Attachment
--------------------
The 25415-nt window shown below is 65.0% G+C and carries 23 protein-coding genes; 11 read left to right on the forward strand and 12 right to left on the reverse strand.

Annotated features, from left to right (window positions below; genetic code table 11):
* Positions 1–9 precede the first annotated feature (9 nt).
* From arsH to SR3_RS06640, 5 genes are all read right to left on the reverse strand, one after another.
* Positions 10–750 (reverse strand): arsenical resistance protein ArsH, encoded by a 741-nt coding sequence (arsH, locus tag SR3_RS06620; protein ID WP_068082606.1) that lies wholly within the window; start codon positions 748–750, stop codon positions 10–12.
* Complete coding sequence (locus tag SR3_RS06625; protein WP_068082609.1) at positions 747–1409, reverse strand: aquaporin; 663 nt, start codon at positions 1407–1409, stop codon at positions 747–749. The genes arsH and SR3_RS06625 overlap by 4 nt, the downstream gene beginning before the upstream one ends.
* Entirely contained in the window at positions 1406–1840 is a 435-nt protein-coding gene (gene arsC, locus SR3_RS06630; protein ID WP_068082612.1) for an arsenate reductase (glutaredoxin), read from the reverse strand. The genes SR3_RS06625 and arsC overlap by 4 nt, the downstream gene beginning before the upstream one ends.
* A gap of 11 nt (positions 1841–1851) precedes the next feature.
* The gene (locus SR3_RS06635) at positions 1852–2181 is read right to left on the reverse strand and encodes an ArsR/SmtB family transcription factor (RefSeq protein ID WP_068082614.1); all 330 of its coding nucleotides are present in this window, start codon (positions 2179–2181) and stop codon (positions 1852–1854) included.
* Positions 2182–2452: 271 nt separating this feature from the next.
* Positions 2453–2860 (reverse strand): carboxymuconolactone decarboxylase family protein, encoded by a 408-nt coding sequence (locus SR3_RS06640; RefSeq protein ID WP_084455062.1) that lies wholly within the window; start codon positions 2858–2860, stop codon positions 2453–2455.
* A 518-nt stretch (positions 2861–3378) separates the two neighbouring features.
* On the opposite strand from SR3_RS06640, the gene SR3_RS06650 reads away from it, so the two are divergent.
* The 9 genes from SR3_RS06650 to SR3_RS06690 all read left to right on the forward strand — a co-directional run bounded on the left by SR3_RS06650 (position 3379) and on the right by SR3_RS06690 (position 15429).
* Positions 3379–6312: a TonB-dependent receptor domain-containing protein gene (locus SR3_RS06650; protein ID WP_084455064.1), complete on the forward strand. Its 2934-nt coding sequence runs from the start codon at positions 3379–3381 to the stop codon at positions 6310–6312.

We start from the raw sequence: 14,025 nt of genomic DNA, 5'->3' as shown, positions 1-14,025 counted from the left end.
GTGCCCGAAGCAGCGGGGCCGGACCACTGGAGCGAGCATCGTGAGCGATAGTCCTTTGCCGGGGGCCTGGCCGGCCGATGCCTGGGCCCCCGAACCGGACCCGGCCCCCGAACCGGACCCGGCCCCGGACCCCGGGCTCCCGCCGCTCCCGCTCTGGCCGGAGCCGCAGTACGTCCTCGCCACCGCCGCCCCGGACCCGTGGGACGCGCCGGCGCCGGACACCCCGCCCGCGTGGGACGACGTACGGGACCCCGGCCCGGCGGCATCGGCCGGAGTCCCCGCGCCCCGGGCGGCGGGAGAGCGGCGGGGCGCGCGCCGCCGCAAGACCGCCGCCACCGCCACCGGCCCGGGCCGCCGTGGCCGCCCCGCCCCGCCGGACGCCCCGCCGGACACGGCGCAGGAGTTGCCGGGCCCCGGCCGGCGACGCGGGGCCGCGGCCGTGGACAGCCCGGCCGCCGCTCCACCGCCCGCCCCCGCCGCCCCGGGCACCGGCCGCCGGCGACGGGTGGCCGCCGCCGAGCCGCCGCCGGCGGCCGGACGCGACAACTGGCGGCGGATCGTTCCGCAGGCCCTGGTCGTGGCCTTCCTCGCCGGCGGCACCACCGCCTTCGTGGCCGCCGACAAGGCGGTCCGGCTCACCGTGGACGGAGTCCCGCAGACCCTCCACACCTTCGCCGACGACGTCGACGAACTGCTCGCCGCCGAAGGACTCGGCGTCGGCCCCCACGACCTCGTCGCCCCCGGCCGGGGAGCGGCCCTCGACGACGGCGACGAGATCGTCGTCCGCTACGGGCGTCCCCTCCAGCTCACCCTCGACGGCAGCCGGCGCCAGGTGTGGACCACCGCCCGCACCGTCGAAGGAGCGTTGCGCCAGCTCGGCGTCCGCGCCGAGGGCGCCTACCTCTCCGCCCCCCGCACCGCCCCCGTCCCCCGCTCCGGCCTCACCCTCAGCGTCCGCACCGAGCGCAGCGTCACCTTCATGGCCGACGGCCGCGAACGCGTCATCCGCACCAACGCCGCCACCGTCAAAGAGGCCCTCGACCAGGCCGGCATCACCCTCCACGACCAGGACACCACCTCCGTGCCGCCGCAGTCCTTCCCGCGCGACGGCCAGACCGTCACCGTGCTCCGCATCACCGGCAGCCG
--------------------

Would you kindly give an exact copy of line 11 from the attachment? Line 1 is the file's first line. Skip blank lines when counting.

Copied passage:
* Positions 2453–2860 (reverse strand): carboxymuconolactone decarboxylase family protein, encoded by a 408-nt coding sequence (locus SR3_RS06640; RefSeq protein ID WP_084455062.1) that lies wholly within the window; start codon positions 2858–2860, stop codon positions 2453–2455.